On the Badger Trail.
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Looking back at Valencia Peak from the Badger Trail. This is a good shot for getting perspective on the route. It climbs up the steepish western snout of that long shoulder on the left, follows the ridge, and then switchbacks up the peak to the summit.
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We knew the Bluff Trail would be stunning, because we hiked it the first time here after returning from the dunes.  Today though it’s stunning in a second way - by the weather.  As we approach the coastline we note the  dramatic, dense cloud formation offshore.  What isn’t obvious at first though is how rapidly it is approaching us.  It’s quite amazing - one minute we’re admiring these fantastic cliffs and inlets in the sun; five minutes later fog is creeping in around us; and in another five the land behind us has vanished behind a heavy blanket of fog.  It’s suddenly windy and chilly, and I’m regretting having left my outer layer in the car.  We’re glad we aren’t up on Valencia Peak.  It’s sobering to be reminded of how quickly weather conditions can change.

And, in another five, it starts clearing again.  Amazing.

On the Bluff Trail. One striking view follows another as you meander along the shoreline following the line of small points and inlets. Note the fast-approaching cloud formation still offshore.
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On the Bluff Trail.
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On the Bluff Trail.
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We don’t see black oystercatchers often, but we don’t forget how to recognize them. Unmistakeable.
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On the Bluff Trail.
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On the Bluff Trail. Here it comes!
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On the Bluff Trail.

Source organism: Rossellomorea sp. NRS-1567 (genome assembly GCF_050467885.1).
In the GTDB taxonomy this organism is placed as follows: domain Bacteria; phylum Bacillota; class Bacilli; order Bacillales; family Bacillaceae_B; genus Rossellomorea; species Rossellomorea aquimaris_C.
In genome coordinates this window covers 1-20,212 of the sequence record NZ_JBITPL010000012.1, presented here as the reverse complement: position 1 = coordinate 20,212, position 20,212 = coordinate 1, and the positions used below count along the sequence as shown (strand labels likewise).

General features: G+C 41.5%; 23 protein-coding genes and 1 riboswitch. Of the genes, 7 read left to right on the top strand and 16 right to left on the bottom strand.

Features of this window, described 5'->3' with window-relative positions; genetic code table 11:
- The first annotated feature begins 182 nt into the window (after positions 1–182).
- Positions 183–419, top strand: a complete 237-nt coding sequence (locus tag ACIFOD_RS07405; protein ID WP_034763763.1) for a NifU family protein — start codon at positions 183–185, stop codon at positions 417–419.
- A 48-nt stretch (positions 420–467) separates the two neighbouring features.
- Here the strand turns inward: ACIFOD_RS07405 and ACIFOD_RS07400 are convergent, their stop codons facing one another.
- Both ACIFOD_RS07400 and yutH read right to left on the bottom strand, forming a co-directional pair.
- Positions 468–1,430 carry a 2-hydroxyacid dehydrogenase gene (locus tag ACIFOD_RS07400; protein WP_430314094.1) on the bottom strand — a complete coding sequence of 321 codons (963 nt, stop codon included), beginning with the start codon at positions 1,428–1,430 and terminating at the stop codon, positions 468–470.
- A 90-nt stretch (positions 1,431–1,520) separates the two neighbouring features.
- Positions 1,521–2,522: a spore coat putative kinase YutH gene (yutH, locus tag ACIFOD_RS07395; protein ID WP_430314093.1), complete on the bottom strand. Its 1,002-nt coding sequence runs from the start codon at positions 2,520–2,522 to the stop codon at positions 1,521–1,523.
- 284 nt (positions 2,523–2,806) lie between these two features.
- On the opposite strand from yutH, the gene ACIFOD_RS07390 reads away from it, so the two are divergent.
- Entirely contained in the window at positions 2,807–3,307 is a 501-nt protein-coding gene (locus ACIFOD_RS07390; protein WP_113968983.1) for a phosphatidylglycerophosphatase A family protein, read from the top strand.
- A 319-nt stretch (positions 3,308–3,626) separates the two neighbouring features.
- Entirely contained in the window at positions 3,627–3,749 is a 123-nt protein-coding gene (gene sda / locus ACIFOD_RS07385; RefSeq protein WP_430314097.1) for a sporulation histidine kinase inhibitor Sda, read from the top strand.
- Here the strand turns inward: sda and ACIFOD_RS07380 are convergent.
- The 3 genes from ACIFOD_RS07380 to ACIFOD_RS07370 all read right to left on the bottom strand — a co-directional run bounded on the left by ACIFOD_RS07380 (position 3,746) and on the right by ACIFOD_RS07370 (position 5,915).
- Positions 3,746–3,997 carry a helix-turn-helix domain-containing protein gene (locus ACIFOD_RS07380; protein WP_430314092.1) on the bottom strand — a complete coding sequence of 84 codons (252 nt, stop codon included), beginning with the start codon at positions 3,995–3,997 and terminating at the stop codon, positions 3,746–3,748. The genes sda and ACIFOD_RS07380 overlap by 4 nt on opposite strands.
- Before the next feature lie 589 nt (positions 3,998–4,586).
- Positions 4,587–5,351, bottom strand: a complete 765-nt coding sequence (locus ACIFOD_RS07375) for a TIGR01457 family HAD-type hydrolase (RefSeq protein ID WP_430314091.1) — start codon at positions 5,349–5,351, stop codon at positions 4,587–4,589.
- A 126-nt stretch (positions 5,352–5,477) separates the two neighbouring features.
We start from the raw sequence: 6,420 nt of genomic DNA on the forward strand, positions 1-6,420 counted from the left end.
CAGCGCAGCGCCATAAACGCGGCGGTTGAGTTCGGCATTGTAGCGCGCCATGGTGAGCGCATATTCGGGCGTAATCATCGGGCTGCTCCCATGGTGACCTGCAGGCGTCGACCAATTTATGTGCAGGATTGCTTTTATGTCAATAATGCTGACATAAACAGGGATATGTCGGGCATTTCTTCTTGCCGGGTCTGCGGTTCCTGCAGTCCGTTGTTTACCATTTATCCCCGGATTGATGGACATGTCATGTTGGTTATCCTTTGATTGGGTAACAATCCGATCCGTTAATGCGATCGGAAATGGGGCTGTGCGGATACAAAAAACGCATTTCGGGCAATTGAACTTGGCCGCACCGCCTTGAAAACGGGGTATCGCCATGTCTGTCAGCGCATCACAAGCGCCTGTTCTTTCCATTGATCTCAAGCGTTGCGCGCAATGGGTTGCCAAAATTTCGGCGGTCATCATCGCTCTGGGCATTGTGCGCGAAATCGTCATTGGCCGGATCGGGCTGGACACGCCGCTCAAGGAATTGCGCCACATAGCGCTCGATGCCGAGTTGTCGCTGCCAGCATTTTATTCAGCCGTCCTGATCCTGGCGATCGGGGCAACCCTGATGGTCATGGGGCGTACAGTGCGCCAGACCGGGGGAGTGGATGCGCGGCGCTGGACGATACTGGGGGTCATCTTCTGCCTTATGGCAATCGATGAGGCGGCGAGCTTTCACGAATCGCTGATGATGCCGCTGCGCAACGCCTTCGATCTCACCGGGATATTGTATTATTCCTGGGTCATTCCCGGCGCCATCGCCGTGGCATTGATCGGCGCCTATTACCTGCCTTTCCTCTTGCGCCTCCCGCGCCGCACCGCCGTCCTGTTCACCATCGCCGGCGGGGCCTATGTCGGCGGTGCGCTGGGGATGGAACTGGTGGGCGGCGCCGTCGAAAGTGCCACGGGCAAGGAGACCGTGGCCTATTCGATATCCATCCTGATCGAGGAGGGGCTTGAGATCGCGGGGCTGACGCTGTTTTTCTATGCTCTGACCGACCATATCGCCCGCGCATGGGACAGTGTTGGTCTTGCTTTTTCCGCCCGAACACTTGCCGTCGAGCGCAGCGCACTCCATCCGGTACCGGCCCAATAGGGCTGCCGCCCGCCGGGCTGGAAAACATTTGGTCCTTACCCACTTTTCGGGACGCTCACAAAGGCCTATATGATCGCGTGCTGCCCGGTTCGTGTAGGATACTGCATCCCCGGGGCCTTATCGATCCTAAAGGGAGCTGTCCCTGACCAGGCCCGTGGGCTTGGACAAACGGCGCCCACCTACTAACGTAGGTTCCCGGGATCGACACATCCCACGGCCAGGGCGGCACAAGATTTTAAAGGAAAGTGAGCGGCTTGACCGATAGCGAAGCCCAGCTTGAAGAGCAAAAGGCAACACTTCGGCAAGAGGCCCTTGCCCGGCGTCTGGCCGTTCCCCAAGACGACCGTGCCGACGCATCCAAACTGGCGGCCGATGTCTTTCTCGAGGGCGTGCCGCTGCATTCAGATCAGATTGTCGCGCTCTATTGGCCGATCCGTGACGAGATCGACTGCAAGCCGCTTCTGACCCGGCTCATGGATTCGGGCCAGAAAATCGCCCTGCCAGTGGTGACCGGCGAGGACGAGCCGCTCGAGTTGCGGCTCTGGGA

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Blackout.
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Looking back inland toward now invisible Valencia Peak. We’re glad we aren’t still up there.
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This narrow channel is completely frothbound.
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Bruce LellmanGreat term - frothbound.
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1 month ago
Scott AndersonTo Bruce LellmanThanks! A neologism, I think. I’m sure it can describe many situations. Might be a good descriptor for a Giuliani press conference, for example.
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1 month ago
Whipped cream.
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By the time we make it back to the car it’s clearing up again.
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One final delight in an already rich day: a clutch of coyotes.
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Frothy Spooner’s Cove, at the end of the hike.
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Back in town, we quickly bundle up and head down to the waterfront for perhaps our last outdoor dining experience for awhile.  On the the way we’re briefly held up by a Trump pickup caravan tying up traffic, maybe here protesting the coming stay at home order or the fact that their champion’s victory was stolen from them.  It’s a mad, mad, mad, mad world we’re living in today.

The day ends with a disruption of a different sort, when Rachael hears dripping and thinks maybe it’s from the shower she just finished taking. Nope - it’s from the room upstairs, and water is dripping through the ceiling.  We call the front desk, they immediately rebook us into a different room upstairs, and we spend the next half hour packing up and making the short trip to our new quarters.  Too much fun.

On the harbor. Celebrating the holiday season, Morro Bay style.
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Jen GrumbyOh, that is fantastic!!

This shot makes my day.

Thank you.
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1 month ago
Scott AndersonTo Jen GrumbyMine too. I couldn’t believe it when I looked out in the bay and saw this. Those Californians!
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1 month ago
A hasty evacuation.
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Jen GrumbyGlad your evacuation was a short trip upstairs!

Will be interesting to see what happens next with the Covid developments.

Glad you got out for this spectacular hike!
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1 month ago
Scott AndersonTo Jen GrumbyIt will be interesting to see what we do next, alright. I can’t wait!
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1 month ago
Kelly IniguezCome to Tucson early?

Kelly
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1 month ago
Scott AndersonTo Kelly IniguezHold that thought. All will be revealed in time.
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1 month ago